pa2b2 small oddity
01-31-2014, 08:58 PM
Post: #1
 Helge Gabert Senior Member Posts: 467 Joined: Dec 2013
pa2b2 small oddity
I noticed that pa2b2 does not return a solution for the prime p=2. "Error bad argument value." Why should that be, as the solution is [1 1], or (1+i)*CONJ(1+i), and clearly a sum of two squares. It is no big deal, but I am curious as to why the restriction for pa2b2 is only for primes congruent to 1 mod 4, and not also for p=2.
01-31-2014, 11:24 PM (This post was last modified: 01-31-2014 11:30 PM by Mark Hardman.)
Post: #2
 Mark Hardman Senior Member Posts: 525 Joined: Dec 2013
RE: pa2b2 small oddity
(01-31-2014 08:58 PM)Helge Gabert Wrote:  ...why the restriction for pa2b2 is only for primes congruent to 1 mod 4, and not also for p=2.

This is a requirement of Fermat's theorem on sums of two squares.

For the Prime Team:

The example in the online help is: pa2b2(209). Which also returns, "Error: Bad Argument Value" because 209 is not prime (11 x 19).

Mark Hardman

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02-01-2014, 12:23 AM
Post: #3
 Helge Gabert Senior Member Posts: 467 Joined: Dec 2013
RE: pa2b2 small oddity
Yes of course, I am aware of Fermat's theorem, but that was not my point.

Everything works nicely for primes congruent to 1 mod 4 (as it should!), but why not include p=2 for the pa2b2 command? That is all I am asking.
02-01-2014, 03:38 AM
Post: #4
 Mark Hardman Senior Member Posts: 525 Joined: Dec 2013
RE: pa2b2 small oddity
(02-01-2014 12:23 AM)Helge Gabert Wrote:  but why not include p=2 for the pa2b2 command? That is all I am asking.

I can see your point that, based on the help text, p=2 could be allowed.

Considering that the function explicitly states that the prime must meet the condition: $$p\equiv 1 \left ( mod\; 4 \right )$$.

I am left to believe that it is a function for determining the two integers that solve Fermat's theorem on sums of two squares:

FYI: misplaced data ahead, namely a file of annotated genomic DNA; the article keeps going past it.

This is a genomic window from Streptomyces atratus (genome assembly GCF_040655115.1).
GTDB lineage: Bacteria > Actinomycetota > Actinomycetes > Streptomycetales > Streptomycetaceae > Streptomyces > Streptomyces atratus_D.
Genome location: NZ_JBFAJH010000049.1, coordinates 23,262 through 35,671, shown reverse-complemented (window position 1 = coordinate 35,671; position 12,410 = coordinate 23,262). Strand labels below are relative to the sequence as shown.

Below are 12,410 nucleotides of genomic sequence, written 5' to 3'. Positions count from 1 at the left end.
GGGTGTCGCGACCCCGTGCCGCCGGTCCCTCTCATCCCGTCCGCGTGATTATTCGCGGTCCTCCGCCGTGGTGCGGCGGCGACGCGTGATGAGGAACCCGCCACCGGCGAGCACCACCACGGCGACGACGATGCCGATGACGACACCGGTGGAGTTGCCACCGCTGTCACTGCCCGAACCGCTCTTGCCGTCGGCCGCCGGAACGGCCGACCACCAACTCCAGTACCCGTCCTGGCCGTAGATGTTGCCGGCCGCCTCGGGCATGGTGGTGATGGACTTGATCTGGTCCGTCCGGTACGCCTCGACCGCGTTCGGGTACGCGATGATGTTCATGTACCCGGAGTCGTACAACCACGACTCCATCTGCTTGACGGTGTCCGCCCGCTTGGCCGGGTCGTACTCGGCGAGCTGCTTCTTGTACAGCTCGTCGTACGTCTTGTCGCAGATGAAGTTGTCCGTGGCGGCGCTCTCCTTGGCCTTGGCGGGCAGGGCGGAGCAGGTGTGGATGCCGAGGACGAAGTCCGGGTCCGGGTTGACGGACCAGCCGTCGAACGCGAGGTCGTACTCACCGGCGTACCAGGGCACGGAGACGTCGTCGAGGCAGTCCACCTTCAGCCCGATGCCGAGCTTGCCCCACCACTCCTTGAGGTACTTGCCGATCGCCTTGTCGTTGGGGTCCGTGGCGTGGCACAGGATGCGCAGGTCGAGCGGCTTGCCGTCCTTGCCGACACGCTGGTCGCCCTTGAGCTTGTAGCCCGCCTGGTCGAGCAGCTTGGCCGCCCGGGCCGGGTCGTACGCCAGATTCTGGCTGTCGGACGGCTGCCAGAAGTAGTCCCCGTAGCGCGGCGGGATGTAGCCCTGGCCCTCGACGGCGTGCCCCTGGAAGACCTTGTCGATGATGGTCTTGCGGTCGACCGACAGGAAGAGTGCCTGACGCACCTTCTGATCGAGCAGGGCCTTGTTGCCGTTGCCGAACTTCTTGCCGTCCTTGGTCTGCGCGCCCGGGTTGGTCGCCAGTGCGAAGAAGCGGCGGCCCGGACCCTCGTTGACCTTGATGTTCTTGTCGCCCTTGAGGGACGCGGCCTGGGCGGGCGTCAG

$$p=a^{2}+b^{2}$$

In addition to the requirement that $$p\equiv 1 \left ( mod\; 4 \right )$$, the theorem also stipulates that p must be an odd prime number.

Mark Hardman

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02-01-2014, 04:19 AM
Post: #5
 Helge Gabert Senior Member Posts: 467 Joined: Dec 2013
RE: pa2b2 small oddity
P=2 can be factored into (1+i)*(1-i), and can be written as a sum of squares, namely sq(1)+sq(1), so pa2b2 could be modified to allow for the solution of [1 1] if the user enters pa2b2(2). That's it.

So my suggestion is that pa2b2 would allow for arguments to include all primes congruent to 1 modulus 4, as well as the even prime 2.
02-01-2014, 07:35 AM
Post: #6
 Mark Hardman Senior Member Posts: 525 Joined: Dec 2013
RE: pa2b2 small oddity
(02-01-2014 04:19 AM)Helge Gabert Wrote:  So my suggestion is that pa2b2 would allow for arguments to include all primes congruent to 1 modulus 4, as well as the even prime 2.

I concede the point.

The On-Line Encyclopedia of Integer Sequences includes p=2 in A002313. Though Wolfram in its article Fermat's 4n+1 Theorem does describe the case of p=2 as "a degenerate case with x=y=1."

Mark Hardman

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02-02-2014, 07:33 AM
Post: #7
 parisse Senior Member Posts: 1,313 Joined: Dec 2013
RE: pa2b2 small oddity
I'm modifying pa2b2(2), it will return [1,1].
02-02-2014, 07:25 PM
Post: #8
 Helge Gabert Senior Member Posts: 467 Joined: Dec 2013
RE: pa2b2 small oddity
Oh, thank you very much!

I also noticed that legendre_symbol(a,p) seems to return odd values sometimes, e.g., legendre_symbol(-23,83) returns 809331400 ??? But legendre_symbol(a,p) should only return values {-1,0,1}.

In this case, legendre_symbol(-23,83) should equal legendre_symbol(60,83), and that does get handled correctly, returning -1.

Thanks for looking into that!
02-03-2014, 08:22 AM
Post: #9
 parisse Senior Member Posts: 1,313 Joined: Dec 2013
RE: pa2b2 small oddity
Ok, let's do an irem before calling legendre, and the same for jacobi.
02-03-2014, 04:57 PM
Post: #10
 Helge Gabert Senior Member Posts: 467 Joined: Dec 2013
RE: pa2b2 small oddity
That would make sense, if irem was missing!
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